What indoor cycling bikes do you recommend?
This is a question we get asked a lot. And the answer isn't necessarily what you might think. We had an email from an ICI graduate and she said:
"I have a quick question regarding bike choices as I have a friend who is looking to expand their gym to include a cycling studio.
I’ve ridden Keiser bikes but they don’t do speed and the fly wheel is quite small so you never cover much distance. Do you have any recommendations?"
I’d say that the major thing isn’t the bikes. There are a lot of studios with great bikes but the instructors have no idea what they’re doing, and so that asset is wasted (which if you bought the nice, expensive bikes, is heart-breaking!) First up, get instructors knowledgeable enough to run a proper class.
Then you have to think about budget. There’s a studio in Cornwall which has very VERY basic secondhand bikes, but their instructors are really good, and they’re now thinking of upgrading the studio to have MyZone heartrate training, which I’d say is really the next thing to think about because you can use it for all types of classes, not just indoor cycling; it’s great for keeping members engaged, great for helping them to stay motivated to get more results – and it’s trackable so personal trainers and instructors can keep in contact. And it provides an accuracy that a lot of bikes just don’t have.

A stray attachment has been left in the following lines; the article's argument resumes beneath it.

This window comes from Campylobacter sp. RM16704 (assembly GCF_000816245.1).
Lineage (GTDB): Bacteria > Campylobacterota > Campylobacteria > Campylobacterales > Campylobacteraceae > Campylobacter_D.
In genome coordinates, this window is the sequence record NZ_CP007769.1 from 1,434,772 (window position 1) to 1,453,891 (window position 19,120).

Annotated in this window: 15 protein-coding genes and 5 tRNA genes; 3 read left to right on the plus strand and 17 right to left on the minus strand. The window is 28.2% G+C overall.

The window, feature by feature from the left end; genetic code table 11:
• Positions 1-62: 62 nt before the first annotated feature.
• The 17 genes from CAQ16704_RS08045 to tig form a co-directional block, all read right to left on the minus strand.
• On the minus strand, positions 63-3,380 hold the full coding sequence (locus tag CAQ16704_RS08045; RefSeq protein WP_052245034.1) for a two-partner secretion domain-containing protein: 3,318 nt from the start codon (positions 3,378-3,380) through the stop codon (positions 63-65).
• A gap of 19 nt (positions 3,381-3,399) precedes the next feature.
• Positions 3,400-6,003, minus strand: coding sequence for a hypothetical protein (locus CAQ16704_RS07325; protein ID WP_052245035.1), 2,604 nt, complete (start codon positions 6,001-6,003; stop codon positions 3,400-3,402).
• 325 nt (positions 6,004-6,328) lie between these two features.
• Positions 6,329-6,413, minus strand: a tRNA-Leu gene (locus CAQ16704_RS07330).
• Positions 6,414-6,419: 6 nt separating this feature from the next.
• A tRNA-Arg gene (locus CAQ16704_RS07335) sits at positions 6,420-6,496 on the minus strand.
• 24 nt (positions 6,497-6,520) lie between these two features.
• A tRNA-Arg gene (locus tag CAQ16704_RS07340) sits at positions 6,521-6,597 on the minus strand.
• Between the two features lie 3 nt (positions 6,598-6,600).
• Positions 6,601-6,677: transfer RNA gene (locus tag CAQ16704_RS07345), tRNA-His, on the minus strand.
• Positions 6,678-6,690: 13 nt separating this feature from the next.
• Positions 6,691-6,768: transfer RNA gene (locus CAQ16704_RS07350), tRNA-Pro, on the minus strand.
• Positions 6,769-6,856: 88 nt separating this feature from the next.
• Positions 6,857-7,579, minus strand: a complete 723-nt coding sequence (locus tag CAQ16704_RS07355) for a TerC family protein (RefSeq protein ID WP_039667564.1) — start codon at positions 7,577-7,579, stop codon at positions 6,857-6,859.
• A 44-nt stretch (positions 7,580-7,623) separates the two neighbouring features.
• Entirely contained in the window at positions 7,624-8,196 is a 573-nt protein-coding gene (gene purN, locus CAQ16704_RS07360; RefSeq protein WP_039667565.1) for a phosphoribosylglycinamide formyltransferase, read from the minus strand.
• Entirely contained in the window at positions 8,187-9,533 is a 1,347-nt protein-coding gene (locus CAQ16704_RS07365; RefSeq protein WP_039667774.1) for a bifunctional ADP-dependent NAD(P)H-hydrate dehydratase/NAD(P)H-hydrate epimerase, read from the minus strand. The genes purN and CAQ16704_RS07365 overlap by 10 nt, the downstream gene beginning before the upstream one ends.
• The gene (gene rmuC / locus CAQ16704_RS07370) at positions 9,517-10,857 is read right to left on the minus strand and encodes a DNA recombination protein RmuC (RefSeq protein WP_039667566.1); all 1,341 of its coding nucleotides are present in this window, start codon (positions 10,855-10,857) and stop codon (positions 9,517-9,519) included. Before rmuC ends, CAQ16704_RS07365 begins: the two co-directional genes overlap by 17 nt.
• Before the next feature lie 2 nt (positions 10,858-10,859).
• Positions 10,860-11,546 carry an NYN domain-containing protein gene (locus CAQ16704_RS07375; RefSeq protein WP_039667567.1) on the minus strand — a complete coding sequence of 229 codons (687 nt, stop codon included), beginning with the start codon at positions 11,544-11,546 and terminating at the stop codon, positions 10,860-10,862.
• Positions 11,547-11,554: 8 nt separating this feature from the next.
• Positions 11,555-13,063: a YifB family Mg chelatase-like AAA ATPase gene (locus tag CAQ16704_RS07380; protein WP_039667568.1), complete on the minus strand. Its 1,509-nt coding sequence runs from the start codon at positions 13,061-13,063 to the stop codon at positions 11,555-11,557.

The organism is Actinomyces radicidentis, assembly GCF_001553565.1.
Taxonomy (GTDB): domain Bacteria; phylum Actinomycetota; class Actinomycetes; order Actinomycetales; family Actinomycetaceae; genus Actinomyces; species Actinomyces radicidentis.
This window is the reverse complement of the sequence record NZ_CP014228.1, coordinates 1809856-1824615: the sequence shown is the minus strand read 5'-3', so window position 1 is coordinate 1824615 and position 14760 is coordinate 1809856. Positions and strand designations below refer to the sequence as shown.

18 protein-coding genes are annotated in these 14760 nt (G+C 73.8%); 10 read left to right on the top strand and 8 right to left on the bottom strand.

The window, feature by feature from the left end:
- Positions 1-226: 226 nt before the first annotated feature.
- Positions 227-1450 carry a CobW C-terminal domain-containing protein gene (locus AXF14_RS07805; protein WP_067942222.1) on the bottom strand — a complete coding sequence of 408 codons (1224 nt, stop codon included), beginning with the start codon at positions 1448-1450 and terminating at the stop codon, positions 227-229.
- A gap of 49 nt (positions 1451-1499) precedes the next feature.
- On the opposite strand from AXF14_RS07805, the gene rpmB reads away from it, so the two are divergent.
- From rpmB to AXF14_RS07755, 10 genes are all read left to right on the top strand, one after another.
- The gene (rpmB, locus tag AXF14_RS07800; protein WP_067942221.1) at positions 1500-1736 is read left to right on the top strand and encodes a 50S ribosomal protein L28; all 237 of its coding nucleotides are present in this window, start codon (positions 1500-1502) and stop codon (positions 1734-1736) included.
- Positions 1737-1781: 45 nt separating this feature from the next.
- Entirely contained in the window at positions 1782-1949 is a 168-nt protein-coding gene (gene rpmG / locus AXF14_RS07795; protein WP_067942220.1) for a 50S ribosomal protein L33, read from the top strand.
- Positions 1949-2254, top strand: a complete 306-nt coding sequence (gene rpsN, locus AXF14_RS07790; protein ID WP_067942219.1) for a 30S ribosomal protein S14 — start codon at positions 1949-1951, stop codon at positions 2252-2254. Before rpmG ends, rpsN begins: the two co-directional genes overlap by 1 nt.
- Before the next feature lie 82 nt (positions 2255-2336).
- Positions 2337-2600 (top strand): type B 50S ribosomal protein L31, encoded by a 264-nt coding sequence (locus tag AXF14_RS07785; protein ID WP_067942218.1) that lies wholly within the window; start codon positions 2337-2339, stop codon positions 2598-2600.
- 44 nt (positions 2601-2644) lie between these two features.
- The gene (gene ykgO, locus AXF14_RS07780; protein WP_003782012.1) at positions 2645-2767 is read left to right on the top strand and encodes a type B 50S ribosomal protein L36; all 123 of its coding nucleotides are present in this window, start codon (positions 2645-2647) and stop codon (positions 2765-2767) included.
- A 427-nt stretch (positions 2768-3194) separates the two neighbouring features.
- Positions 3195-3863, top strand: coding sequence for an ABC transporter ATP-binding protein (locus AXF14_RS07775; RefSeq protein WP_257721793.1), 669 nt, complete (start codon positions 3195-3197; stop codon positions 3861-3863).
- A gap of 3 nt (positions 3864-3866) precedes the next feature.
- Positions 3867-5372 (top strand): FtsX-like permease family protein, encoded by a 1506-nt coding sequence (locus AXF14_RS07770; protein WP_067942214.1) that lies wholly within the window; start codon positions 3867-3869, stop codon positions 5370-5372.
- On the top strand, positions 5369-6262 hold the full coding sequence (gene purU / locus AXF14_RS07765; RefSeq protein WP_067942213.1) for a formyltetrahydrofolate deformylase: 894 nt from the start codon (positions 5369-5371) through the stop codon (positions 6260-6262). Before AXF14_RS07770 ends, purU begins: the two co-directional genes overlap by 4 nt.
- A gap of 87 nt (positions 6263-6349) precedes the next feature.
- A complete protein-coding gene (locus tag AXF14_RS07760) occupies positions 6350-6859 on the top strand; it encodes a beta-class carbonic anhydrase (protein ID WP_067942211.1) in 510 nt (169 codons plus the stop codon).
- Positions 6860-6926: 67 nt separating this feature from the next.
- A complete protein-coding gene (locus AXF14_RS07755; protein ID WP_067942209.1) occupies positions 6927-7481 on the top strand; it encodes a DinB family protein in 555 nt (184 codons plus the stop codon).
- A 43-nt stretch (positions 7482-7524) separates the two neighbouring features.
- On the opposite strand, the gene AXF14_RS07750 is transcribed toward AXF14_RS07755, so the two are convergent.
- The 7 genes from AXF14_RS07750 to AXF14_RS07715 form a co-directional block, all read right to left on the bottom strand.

Regarding bikes; there’s so much to look for, it can be a bit confusing. There are some metrics that bikes might have that aren’t that helpful – distance pedalled, speed, and time spent pedalling, and probably calorie burn are all metrics I’d like to see deleted from bikes, because they just don’t help. They’re usually all massively inaccurate, PLUS the distance travelled/speed thing usually has more to do with cadence than resistance – which means that if you have a competitive bunch of riders they’ll take all the resistance off and pedal at crazy cadences just to clock up the miles the quickest. It’s not good.